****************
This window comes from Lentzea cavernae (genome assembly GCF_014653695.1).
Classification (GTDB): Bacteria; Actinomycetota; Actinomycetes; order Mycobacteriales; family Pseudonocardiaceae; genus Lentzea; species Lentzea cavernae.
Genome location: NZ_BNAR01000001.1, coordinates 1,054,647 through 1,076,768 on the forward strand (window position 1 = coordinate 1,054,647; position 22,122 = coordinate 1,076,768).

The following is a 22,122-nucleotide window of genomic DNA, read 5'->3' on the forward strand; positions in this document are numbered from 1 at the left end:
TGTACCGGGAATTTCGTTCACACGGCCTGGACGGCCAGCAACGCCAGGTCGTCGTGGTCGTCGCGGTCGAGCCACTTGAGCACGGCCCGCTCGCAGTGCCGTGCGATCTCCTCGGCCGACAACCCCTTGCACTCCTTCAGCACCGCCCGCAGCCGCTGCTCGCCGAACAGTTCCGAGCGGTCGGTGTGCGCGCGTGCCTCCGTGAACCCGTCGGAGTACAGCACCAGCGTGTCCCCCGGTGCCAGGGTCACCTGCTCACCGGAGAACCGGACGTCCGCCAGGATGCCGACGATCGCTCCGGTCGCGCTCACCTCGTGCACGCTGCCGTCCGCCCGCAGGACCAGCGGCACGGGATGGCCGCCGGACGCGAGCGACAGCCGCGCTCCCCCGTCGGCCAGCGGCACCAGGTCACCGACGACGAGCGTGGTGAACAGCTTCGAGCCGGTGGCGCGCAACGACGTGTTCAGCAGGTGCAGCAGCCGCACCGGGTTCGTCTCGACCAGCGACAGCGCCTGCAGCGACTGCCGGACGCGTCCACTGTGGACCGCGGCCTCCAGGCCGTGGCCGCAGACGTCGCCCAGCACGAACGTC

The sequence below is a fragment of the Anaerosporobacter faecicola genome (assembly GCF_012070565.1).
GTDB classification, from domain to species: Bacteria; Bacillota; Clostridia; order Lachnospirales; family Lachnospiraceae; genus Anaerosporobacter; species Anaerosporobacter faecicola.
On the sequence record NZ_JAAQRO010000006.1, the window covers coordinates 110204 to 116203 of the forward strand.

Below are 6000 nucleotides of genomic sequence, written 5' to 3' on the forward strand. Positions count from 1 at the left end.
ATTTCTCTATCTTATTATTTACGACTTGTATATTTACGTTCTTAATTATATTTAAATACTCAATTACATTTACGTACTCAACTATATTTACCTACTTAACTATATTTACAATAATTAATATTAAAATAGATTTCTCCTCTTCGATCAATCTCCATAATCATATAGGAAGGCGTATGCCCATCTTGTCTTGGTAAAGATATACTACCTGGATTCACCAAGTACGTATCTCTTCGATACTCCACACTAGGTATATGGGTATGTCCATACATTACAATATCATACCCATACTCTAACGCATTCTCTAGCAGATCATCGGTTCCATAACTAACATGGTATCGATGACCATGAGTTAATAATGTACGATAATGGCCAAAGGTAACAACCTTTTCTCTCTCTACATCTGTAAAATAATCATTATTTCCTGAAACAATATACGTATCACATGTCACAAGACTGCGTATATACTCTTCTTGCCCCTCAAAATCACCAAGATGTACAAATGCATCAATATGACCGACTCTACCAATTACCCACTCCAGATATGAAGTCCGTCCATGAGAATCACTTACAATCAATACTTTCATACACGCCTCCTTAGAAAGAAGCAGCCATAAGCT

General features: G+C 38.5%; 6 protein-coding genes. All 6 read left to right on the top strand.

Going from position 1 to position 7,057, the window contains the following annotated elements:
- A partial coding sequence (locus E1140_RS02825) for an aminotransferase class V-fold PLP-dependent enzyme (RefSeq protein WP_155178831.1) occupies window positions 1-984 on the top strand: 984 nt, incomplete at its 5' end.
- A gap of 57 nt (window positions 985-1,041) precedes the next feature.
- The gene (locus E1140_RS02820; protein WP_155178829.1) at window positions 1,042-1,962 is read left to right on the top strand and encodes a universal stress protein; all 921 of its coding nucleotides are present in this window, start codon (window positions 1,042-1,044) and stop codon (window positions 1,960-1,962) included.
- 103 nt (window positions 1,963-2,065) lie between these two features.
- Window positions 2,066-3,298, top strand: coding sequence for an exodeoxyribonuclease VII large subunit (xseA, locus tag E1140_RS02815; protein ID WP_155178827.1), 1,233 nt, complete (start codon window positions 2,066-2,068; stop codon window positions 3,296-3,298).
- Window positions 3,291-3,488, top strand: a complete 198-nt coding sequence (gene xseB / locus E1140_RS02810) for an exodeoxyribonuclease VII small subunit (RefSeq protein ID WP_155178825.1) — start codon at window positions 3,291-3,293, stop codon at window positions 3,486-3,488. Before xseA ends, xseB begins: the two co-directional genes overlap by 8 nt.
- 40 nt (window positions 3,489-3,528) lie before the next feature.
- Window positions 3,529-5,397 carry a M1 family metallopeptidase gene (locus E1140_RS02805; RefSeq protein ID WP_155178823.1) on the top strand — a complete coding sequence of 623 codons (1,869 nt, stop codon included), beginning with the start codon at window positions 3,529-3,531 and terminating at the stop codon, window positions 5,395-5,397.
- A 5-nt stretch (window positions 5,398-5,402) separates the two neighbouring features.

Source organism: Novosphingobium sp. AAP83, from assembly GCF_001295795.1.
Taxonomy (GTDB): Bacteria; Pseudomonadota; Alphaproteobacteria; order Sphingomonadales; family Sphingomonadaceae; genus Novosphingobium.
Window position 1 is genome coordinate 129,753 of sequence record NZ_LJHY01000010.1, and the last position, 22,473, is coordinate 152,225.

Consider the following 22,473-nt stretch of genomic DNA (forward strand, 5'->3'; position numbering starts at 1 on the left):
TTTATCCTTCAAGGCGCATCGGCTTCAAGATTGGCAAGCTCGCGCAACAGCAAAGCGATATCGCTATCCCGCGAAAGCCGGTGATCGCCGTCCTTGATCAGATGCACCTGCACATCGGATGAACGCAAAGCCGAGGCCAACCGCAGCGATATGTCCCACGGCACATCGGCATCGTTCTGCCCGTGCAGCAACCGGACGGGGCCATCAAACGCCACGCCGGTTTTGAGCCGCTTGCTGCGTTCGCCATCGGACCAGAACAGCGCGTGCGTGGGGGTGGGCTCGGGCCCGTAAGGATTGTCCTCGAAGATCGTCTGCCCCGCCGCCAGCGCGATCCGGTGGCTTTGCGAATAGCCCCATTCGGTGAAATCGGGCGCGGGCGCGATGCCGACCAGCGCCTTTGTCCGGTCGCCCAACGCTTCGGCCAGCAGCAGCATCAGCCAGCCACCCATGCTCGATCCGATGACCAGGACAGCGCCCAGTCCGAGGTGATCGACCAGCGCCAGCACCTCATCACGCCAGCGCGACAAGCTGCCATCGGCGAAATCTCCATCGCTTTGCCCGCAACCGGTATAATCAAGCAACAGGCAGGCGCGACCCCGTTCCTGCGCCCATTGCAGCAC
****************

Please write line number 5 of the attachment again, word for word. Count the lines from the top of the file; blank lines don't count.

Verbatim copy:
TGTACCGGGAATTTCGTTCACACGGCCTGGACGGCCAGCAACGCCAGGTCGTCGTGGTCGTCGCGGTCGAGCCACTTGAGCACGGCCCGCTCGCAGTGCCGTGCGATCTCCTCGGCCGACAACCCCTTGCACTCCTTCAGCACCGCCCGCAGCCGCTGCTCGCCGAACAGTTCCGAGCGGTCGGTGTGCGCGCGTGCCTCCGTGAACCCGTCGGAGTACAGCACCAGCGTGTCCCCCGGTGCCAGGGTCACCTGCTCACCGGAGAACCGGACGTCCGCCAGGATGCCGACGATCGCTCCGGTCGCGCTCACCTCGTGCACGCTGCCGTCCGCCCGCAGGACCAGCGGCACGGGATGGCCGCCGGACGCGAGCGACAGCCGCGCTCCCCCGTCGGCCAGCGGCACCAGGTCACCGACGACGAGCGTGGTGAACAGCTTCGAGCCGGTGGCGCGCAACGACGTGTTCAGCAGGTGCAGCAGCCGCACCGGGTTCGTCTCGACCAGCGACAGCGCCTGCAGCGACTGCCGGACGCGTCCACTGTGGACCGCGGCCTCCAGGCCGTGGCCGCAGACGTCGCCCAGCACGAACGTC